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Amaal Alhifzi is the founder of Breathe by Art, an initiative aiming to promote art healing in our community. She is an architecture undergraduate student, with a concentration in art and architecture history. Amaal is interested in studying the depth of the relationship that connects humans and art, and they have utilized it as a communication tool throughout history. Besides art healing session and classes, she is currently working on various free projects under social entrepreneurship.


Tell us more about art healing.

Unlike art therapy, art healing is the process of providing simple and soothing techniques of making visual art in order to make the artist and client relieve stress, connect with their inner voice, and generally express and cope with emotions nonverbally.  


How was your journey in this field initiated?

My journey started when I was required to work on a high school graduation project. I thought that I was going to invent something called “art therapy,” but I was shocked to find out that it was not only an existing professional field, but it was also taught as a Masters and PhD at prestigious universities. After doing more intensive research, I found a simpler, more approachable, and less intimidating field called art healing. I took intensive short courses online and abroad to be able to host my own sessions and workshops beyond the grad project.

How would you describe Breathe by Art?

Breathe by Art’s vision is to make art healing easy and accessible for everyone. It is a social initiative that promotes are healing and teach people tools they can take beyond the sessions and practice it on their own. It started as a research paper, then small workshops focusing on mandalas (a certain art healing technique), then with the encouragement of the Humming Tree Community, where I was an intern at the time, I was able to expand Breathe by Art to become a community. The sessions not only included unique art techniques, such as collage and mandala making, but also includec open mics, and special guests who talked about their own ways of healing and connecting with themselves.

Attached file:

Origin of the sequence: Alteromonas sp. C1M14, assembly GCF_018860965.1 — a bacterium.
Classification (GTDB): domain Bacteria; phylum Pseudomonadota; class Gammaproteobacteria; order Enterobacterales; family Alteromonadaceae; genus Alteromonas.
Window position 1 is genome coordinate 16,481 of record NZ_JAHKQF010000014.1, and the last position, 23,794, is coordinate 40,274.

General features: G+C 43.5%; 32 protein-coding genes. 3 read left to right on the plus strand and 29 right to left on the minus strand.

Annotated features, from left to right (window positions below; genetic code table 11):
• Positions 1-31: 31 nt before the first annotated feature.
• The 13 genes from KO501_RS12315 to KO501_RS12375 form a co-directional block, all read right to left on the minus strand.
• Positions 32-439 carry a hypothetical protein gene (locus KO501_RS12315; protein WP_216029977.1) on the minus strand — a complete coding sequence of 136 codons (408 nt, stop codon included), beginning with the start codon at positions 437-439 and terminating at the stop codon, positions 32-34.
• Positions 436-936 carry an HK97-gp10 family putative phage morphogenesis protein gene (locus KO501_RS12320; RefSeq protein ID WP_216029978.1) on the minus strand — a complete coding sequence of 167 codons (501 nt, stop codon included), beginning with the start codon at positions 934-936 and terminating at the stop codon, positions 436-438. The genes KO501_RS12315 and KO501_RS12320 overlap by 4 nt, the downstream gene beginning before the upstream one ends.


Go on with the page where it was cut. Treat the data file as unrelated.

How has Breathe by Art helped you personally in aspects of mental and psychological health, and what was its impact on your surroundings?

The initiative alone did not impact my emotional and mental health directly; the community it created did. The sense of unity it allowed to create, and the impact it is making on people’s personalities is what I consider rewarding. As children, we all loved to draw, up until we were told -mostly by adults- that art had certain standards that we needed to follow. In our art healing sessions, our main goal is to remind people of the power of art and its effect on our wellbeing, in hopes that we all bring our kindergarten unapologetic artists back to life again. On a personal level, I can say that in the process of founding Breathe by Art, it was the one who found me. At a specific stage of confusion, my research pushed me into reading about sacred geometry, which lead me to end up studying Architecture.

How would you describe our community’s reaction to Breathe by Art? Can we persuade people with the importance of art healing?

In a world that moves so fast, people are starving for slowing down and discovering themselves. Society was very welcoming and supportive. From the very beginning, people either came in with excitement or skepticism. In both cases, they came out with unforgettable experiences. It may not have been about art itself, but the thrill of breaking the fear of the blank paper.

What are your next steps?

The plan for 2019 is to get more professional feedback and mentorship on art healing in order to keep developing the content and agenda of the sessions. On a larger scale, I am working more to learn the link of space and emotion, which deals with art, healing, and architecture.